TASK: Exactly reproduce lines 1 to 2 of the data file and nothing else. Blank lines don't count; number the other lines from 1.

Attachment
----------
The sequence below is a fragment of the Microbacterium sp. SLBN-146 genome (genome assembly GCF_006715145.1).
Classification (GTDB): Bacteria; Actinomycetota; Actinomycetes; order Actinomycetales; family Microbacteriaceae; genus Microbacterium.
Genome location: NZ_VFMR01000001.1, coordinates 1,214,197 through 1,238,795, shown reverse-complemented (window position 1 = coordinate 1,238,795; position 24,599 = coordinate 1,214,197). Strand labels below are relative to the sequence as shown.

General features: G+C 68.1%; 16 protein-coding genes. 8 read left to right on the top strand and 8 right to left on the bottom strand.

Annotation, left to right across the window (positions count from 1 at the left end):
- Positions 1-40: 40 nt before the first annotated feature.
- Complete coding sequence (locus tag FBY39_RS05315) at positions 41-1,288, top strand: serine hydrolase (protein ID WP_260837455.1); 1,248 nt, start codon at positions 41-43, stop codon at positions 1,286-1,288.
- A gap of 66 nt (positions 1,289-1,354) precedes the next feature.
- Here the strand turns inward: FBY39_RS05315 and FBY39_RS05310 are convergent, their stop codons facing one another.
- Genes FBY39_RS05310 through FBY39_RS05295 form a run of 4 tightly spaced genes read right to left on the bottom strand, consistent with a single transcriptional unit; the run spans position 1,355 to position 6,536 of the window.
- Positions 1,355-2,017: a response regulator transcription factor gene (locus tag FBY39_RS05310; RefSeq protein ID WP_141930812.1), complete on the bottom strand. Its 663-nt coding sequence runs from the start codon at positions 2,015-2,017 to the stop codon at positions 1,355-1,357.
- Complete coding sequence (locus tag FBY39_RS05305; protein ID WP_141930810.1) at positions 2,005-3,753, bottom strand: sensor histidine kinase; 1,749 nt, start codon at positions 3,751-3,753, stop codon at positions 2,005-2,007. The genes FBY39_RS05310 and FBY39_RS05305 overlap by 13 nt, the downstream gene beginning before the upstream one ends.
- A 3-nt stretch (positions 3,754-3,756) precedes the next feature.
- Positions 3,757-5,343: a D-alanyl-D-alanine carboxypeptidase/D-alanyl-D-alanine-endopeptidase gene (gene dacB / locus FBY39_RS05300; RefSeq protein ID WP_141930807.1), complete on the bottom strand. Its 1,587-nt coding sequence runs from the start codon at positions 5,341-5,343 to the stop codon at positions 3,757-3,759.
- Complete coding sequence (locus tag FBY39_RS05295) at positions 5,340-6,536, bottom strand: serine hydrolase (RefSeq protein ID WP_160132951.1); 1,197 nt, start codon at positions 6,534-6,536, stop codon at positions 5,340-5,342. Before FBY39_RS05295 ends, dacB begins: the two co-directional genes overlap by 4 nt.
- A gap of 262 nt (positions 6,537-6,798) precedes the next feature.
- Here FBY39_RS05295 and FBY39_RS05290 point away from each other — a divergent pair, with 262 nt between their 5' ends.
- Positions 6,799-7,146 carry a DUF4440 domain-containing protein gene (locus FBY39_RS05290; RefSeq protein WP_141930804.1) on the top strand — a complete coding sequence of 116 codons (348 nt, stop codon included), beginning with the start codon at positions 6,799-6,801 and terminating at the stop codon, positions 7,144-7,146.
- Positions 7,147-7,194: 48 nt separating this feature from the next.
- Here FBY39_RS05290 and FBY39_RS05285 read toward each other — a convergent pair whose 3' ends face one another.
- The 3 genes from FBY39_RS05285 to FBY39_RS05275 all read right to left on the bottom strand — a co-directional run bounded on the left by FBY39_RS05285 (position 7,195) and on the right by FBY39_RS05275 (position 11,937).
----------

The sequence below is a fragment of the Microbacterium sp. SLBN-146 genome (genome assembly GCF_006715145.1).
Classification (GTDB): Bacteria; Actinomycetota; Actinomycetes; order Actinomycetales; family Microbacteriaceae; genus Microbacterium.